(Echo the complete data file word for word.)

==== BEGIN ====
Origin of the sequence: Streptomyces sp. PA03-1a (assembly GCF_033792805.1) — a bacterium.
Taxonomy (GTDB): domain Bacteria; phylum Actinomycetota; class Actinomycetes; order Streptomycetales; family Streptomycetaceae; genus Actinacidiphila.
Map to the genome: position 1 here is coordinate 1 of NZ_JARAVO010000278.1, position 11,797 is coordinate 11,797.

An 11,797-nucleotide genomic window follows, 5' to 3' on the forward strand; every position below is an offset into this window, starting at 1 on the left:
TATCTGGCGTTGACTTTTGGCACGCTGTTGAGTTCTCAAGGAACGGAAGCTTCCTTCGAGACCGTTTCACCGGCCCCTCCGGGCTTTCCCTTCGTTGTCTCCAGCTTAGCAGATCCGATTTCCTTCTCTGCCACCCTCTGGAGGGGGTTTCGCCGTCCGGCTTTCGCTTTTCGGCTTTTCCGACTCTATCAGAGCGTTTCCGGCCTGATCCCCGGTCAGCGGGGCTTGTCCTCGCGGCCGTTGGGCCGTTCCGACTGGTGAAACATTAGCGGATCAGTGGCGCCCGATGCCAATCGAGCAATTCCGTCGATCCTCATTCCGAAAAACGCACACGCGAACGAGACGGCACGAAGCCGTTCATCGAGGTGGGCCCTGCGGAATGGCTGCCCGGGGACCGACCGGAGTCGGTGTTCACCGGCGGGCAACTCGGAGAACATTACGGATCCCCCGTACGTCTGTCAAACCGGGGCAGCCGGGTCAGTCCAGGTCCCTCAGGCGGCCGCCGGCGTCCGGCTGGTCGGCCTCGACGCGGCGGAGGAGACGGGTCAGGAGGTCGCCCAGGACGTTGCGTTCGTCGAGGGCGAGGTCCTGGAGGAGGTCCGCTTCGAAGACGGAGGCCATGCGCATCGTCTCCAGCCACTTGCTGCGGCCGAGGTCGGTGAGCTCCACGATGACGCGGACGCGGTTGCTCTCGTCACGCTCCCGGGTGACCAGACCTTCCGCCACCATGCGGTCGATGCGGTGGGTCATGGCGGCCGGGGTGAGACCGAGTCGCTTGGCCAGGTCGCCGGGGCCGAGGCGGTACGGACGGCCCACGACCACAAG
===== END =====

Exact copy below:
Origin of the sequence: Streptomyces sp. PA03-1a (assembly GCF_033792805.1) — a bacterium.
Taxonomy (GTDB): domain Bacteria; phylum Actinomycetota; class Actinomycetes; order Streptomycetales; family Streptomycetaceae; genus Actinacidiphila.
Map to the genome: position 1 here is coordinate 1 of NZ_JARAVO010000278.1, position 11,797 is coordinate 11,797.

An 11,797-nucleotide genomic window follows, 5' to 3' on the forward strand; every position below is an offset into this window, starting at 1 on the left:
TATCTGGCGTTGACTTTTGGCACGCTGTTGAGTTCTCAAGGAACGGAAGCTTCCTTCGAGACCGTTTCACCGGCCCCTCCGGGCTTTCCCTTCGTTGTCTCCAGCTTAGCAGATCCGATTTCCTTCTCTGCCACCCTCTGGAGGGGGTTTCGCCGTCCGGCTTTCGCTTTTCGGCTTTTCCGACTCTATCAGAGCGTTTCCGGCCTGATCCCCGGTCAGCGGGGCTTGTCCTCGCGGCCGTTGGGCCGTTCCGACTGGTGAAACATTAGCGGATCAGTGGCGCCCGATGCCAATCGAGCAATTCCGTCGATCCTCATTCCGAAAAACGCACACGCGAACGAGACGGCACGAAGCCGTTCATCGAGGTGGGCCCTGCGGAATGGCTGCCCGGGGACCGACCGGAGTCGGTGTTCACCGGCGGGCAACTCGGAGAACATTACGGATCCCCCGTACGTCTGTCAAACCGGGGCAGCCGGGTCAGTCCAGGTCCCTCAGGCGGCCGCCGGCGTCCGGCTGGTCGGCCTCGACGCGGCGGAGGAGACGGGTCAGGAGGTCGCCCAGGACGTTGCGTTCGTCGAGGGCGAGGTCCTGGAGGAGGTCCGCTTCGAAGACGGAGGCCATGCGCATCGTCTCCAGCCACTTGCTGCGGCCGAGGTCGGTGAGCTCCACGATGACGCGGACGCGGTTGCTCTCGTCACGCTCCCGGGTGACCAGACCTTCCGCCACCATGCGGTCGATGCGGTGGGTCATGGCGGCCGGGGTGAGACCGAGTCGCTTGGCCAGGTCGCCGGGGCCGAGGCGGTACGGACGGCCCACGACCACAAG